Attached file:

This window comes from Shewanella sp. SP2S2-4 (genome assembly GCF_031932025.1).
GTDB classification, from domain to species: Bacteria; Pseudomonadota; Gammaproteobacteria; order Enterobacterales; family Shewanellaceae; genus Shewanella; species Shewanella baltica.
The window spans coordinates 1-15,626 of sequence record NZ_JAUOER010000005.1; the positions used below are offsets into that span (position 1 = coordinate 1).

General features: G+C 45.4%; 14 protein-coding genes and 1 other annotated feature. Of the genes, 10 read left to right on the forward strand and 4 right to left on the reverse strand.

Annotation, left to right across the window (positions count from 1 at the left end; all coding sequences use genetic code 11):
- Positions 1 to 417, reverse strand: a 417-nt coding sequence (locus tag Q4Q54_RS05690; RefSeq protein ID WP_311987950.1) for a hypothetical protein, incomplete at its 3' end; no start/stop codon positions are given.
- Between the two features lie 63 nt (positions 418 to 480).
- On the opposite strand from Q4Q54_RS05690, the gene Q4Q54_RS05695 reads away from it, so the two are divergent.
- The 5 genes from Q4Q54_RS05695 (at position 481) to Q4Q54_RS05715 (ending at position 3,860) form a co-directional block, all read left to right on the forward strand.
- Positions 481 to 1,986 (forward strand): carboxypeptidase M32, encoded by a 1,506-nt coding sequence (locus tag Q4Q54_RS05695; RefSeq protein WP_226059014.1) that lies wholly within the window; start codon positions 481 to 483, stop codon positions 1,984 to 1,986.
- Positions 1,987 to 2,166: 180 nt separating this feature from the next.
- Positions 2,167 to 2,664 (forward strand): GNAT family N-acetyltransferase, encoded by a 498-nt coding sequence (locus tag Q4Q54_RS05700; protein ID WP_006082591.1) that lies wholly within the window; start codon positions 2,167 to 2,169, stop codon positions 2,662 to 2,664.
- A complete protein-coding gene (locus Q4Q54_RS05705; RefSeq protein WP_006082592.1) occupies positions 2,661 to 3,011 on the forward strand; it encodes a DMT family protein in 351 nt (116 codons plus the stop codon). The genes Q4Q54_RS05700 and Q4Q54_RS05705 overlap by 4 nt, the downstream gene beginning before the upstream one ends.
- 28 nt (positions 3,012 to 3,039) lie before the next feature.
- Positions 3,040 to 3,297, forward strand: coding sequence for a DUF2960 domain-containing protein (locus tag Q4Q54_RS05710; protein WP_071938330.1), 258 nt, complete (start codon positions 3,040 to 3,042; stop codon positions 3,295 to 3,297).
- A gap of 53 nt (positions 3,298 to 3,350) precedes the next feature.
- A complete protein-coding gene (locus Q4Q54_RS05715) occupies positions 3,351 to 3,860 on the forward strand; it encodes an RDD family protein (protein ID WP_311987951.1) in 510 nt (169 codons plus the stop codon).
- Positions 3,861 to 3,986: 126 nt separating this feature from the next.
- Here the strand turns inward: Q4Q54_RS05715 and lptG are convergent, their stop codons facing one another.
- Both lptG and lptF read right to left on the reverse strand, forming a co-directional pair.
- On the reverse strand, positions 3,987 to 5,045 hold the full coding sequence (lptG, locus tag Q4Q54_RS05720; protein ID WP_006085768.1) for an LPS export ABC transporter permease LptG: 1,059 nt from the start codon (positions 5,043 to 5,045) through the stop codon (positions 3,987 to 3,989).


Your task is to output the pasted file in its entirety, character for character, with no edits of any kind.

This window comes from Shewanella sp. SP2S2-4 (genome assembly GCF_031932025.1).
GTDB classification, from domain to species: Bacteria; Pseudomonadota; Gammaproteobacteria; order Enterobacterales; family Shewanellaceae; genus Shewanella; species Shewanella baltica.
The window spans coordinates 1-15,626 of sequence record NZ_JAUOER010000005.1; the positions used below are offsets into that span (position 1 = coordinate 1).

General features: G+C 45.4%; 14 protein-coding genes and 1 other annotated feature. Of the genes, 10 read left to right on the forward strand and 4 right to left on the reverse strand.

Annotation, left to right across the window (positions count from 1 at the left end; all coding sequences use genetic code 11):
- Positions 1 to 417, reverse strand: a 417-nt coding sequence (locus tag Q4Q54_RS05690; RefSeq protein ID WP_311987950.1) for a hypothetical protein, incomplete at its 3' end; no start/stop codon positions are given.
- Between the two features lie 63 nt (positions 418 to 480).
- On the opposite strand from Q4Q54_RS05690, the gene Q4Q54_RS05695 reads away from it, so the two are divergent.
- The 5 genes from Q4Q54_RS05695 (at position 481) to Q4Q54_RS05715 (ending at position 3,860) form a co-directional block, all read left to right on the forward strand.
- Positions 481 to 1,986 (forward strand): carboxypeptidase M32, encoded by a 1,506-nt coding sequence (locus tag Q4Q54_RS05695; RefSeq protein WP_226059014.1) that lies wholly within the window; start codon positions 481 to 483, stop codon positions 1,984 to 1,986.
- Positions 1,987 to 2,166: 180 nt separating this feature from the next.
- Positions 2,167 to 2,664 (forward strand): GNAT family N-acetyltransferase, encoded by a 498-nt coding sequence (locus tag Q4Q54_RS05700; protein ID WP_006082591.1) that lies wholly within the window; start codon positions 2,167 to 2,169, stop codon positions 2,662 to 2,664.
- A complete protein-coding gene (locus Q4Q54_RS05705; RefSeq protein WP_006082592.1) occupies positions 2,661 to 3,011 on the forward strand; it encodes a DMT family protein in 351 nt (116 codons plus the stop codon). The genes Q4Q54_RS05700 and Q4Q54_RS05705 overlap by 4 nt, the downstream gene beginning before the upstream one ends.
- 28 nt (positions 3,012 to 3,039) lie before the next feature.
- Positions 3,040 to 3,297, forward strand: coding sequence for a DUF2960 domain-containing protein (locus tag Q4Q54_RS05710; protein WP_071938330.1), 258 nt, complete (start codon positions 3,040 to 3,042; stop codon positions 3,295 to 3,297).
- A gap of 53 nt (positions 3,298 to 3,350) precedes the next feature.
- A complete protein-coding gene (locus Q4Q54_RS05715) occupies positions 3,351 to 3,860 on the forward strand; it encodes an RDD family protein (protein ID WP_311987951.1) in 510 nt (169 codons plus the stop codon).
- Positions 3,861 to 3,986: 126 nt separating this feature from the next.
- Here the strand turns inward: Q4Q54_RS05715 and lptG are convergent, their stop codons facing one another.
- Both lptG and lptF read right to left on the reverse strand, forming a co-directional pair.
- On the reverse strand, positions 3,987 to 5,045 hold the full coding sequence (lptG, locus tag Q4Q54_RS05720; protein ID WP_006085768.1) for an LPS export ABC transporter permease LptG: 1,059 nt from the start codon (positions 5,043 to 5,045) through the stop codon (positions 3,987 to 3,989).